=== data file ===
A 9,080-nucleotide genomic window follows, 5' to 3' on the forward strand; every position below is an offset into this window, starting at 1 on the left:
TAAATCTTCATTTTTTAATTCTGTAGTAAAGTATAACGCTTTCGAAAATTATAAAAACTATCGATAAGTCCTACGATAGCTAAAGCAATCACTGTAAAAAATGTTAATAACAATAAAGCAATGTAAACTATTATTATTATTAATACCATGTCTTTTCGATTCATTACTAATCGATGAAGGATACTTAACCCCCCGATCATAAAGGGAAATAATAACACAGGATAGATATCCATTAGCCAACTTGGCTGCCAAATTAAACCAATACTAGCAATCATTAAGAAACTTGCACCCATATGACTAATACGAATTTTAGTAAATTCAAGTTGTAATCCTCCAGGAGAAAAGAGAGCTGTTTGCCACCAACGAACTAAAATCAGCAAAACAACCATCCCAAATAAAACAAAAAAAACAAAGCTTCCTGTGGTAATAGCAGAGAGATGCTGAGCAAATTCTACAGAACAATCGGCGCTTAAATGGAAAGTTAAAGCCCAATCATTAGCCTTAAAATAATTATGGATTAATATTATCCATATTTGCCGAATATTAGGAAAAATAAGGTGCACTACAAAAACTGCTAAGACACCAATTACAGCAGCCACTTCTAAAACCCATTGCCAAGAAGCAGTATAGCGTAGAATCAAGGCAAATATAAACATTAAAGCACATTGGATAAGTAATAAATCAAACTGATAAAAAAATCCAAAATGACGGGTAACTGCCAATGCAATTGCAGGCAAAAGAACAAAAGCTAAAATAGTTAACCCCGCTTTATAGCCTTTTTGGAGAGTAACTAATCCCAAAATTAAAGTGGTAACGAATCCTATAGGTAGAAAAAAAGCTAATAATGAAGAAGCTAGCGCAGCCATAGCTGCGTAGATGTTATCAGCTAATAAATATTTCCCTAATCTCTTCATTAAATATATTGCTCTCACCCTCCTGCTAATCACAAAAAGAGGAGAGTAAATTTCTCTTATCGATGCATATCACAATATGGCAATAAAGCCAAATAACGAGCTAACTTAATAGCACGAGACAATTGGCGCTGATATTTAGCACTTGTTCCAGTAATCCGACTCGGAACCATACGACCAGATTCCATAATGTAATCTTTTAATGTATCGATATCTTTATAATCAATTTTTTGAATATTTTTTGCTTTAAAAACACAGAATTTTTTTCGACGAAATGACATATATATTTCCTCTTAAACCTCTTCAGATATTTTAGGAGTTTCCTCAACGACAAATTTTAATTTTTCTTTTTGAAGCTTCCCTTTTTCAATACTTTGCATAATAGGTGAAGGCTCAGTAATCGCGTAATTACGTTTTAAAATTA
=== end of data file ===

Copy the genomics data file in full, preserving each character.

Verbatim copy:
A 9,080-nucleotide genomic window follows, 5' to 3' on the forward strand; every position below is an offset into this window, starting at 1 on the left:
TAAATCTTCATTTTTTAATTCTGTAGTAAAGTATAACGCTTTCGAAAATTATAAAAACTATCGATAAGTCCTACGATAGCTAAAGCAATCACTGTAAAAAATGTTAATAACAATAAAGCAATGTAAACTATTATTATTATTAATACCATGTCTTTTCGATTCATTACTAATCGATGAAGGATACTTAACCCCCCGATCATAAAGGGAAATAATAACACAGGATAGATATCCATTAGCCAACTTGGCTGCCAAATTAAACCAATACTAGCAATCATTAAGAAACTTGCACCCATATGACTAATACGAATTTTAGTAAATTCAAGTTGTAATCCTCCAGGAGAAAAGAGAGCTGTTTGCCACCAACGAACTAAAATCAGCAAAACAACCATCCCAAATAAAACAAAAAAAACAAAGCTTCCTGTGGTAATAGCAGAGAGATGCTGAGCAAATTCTACAGAACAATCGGCGCTTAAATGGAAAGTTAAAGCCCAATCATTAGCCTTAAAATAATTATGGATTAATATTATCCATATTTGCCGAATATTAGGAAAAATAAGGTGCACTACAAAAACTGCTAAGACACCAATTACAGCAGCCACTTCTAAAACCCATTGCCAAGAAGCAGTATAGCGTAGAATCAAGGCAAATATAAACATTAAAGCACATTGGATAAGTAATAAATCAAACTGATAAAAAAATCCAAAATGACGGGTAACTGCCAATGCAATTGCAGGCAAAAGAACAAAAGCTAAAATAGTTAACCCCGCTTTATAGCCTTTTTGGAGAGTAACTAATCCCAAAATTAAAGTGGTAACGAATCCTATAGGTAGAAAAAAAGCTAATAATGAAGAAGCTAGCGCAGCCATAGCTGCGTAGATGTTATCAGCTAATAAATATTTCCCTAATCTCTTCATTAAATATATTGCTCTCACCCTCCTGCTAATCACAAAAAGAGGAGAGTAAATTTCTCTTATCGATGCATATCACAATATGGCAATAAAGCCAAATAACGAGCTAACTTAATAGCACGAGACAATTGGCGCTGATATTTAGCACTTGTTCCAGTAATCCGACTCGGAACCATACGACCAGATTCCATAATGTAATCTTTTAATGTATCGATATCTTTATAATCAATTTTTTGAATATTTTTTGCTTTAAAAACACAGAATTTTTTTCGACGAAATGACATATATATTTCCTCTTAAACCTCTTCAGATATTTTAGGAGTTTCCTCAACGACAAATTTTAATTTTTCTTTTTGAAGCTTCCCTTTTTCAATACTTTGCATAATAGGTGAAGGCTCAGTAATCGCGTAATTACGTTTTAAAATTA